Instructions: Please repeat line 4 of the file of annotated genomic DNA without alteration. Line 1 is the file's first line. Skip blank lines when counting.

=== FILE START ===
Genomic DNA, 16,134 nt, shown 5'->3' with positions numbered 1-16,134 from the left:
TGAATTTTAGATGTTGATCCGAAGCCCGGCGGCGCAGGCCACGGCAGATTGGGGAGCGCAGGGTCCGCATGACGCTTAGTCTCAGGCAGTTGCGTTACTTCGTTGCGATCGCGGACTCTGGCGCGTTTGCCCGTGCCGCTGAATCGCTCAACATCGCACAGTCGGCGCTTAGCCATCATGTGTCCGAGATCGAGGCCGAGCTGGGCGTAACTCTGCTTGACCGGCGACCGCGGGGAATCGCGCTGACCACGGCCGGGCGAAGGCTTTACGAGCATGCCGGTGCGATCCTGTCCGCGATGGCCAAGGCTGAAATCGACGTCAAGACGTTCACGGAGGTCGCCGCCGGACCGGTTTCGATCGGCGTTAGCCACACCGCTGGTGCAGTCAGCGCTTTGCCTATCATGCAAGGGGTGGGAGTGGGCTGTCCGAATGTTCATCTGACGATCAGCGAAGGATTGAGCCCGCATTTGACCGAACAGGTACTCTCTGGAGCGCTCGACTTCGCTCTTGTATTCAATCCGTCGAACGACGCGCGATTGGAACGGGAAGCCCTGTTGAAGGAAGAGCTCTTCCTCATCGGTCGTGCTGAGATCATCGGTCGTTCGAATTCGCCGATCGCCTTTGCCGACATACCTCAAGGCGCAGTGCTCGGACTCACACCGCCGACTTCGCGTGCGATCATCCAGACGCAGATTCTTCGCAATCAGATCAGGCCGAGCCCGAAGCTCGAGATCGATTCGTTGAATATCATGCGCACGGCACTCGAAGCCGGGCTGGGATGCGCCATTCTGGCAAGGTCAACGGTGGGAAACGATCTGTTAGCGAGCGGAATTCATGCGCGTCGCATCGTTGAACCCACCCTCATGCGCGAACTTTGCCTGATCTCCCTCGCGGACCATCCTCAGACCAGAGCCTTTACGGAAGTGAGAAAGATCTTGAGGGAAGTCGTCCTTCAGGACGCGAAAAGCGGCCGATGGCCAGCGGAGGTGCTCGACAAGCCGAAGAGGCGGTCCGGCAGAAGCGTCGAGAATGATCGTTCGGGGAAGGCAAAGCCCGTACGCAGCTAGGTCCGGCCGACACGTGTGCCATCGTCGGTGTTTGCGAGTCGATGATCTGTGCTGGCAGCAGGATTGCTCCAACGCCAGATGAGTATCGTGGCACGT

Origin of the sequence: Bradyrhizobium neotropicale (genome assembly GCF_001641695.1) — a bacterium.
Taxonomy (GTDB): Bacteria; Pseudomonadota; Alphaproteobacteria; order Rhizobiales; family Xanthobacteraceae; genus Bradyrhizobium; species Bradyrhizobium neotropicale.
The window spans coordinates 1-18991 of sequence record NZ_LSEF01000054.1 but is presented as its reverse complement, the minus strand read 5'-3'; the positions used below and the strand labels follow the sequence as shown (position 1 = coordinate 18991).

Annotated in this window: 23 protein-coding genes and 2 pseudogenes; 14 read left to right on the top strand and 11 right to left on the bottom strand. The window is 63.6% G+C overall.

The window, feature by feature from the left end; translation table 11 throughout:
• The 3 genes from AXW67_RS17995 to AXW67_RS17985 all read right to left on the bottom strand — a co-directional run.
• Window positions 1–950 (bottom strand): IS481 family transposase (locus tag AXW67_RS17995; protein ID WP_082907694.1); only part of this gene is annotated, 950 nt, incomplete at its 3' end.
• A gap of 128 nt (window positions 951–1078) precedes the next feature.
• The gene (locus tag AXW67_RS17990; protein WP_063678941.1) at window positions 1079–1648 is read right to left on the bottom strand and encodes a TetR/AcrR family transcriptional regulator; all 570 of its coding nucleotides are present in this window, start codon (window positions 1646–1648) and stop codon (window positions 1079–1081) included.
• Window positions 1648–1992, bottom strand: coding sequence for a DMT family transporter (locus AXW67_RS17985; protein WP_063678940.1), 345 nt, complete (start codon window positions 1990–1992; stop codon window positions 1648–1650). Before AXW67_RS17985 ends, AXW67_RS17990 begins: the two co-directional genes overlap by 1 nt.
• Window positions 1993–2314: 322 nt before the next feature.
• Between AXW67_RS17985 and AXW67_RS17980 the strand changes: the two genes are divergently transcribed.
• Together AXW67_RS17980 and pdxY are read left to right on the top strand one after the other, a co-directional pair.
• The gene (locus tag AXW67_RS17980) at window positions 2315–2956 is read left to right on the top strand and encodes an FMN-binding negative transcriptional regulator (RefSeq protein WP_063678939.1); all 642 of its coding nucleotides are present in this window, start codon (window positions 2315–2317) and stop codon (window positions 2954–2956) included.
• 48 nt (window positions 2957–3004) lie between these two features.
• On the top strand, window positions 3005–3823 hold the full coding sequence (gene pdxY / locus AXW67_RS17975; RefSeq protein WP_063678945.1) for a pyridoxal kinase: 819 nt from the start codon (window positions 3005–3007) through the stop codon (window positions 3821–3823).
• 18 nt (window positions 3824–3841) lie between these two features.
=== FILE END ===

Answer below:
Taxonomy (GTDB): Bacteria; Pseudomonadota; Alphaproteobacteria; order Rhizobiales; family Xanthobacteraceae; genus Bradyrhizobium; species Bradyrhizobium neotropicale.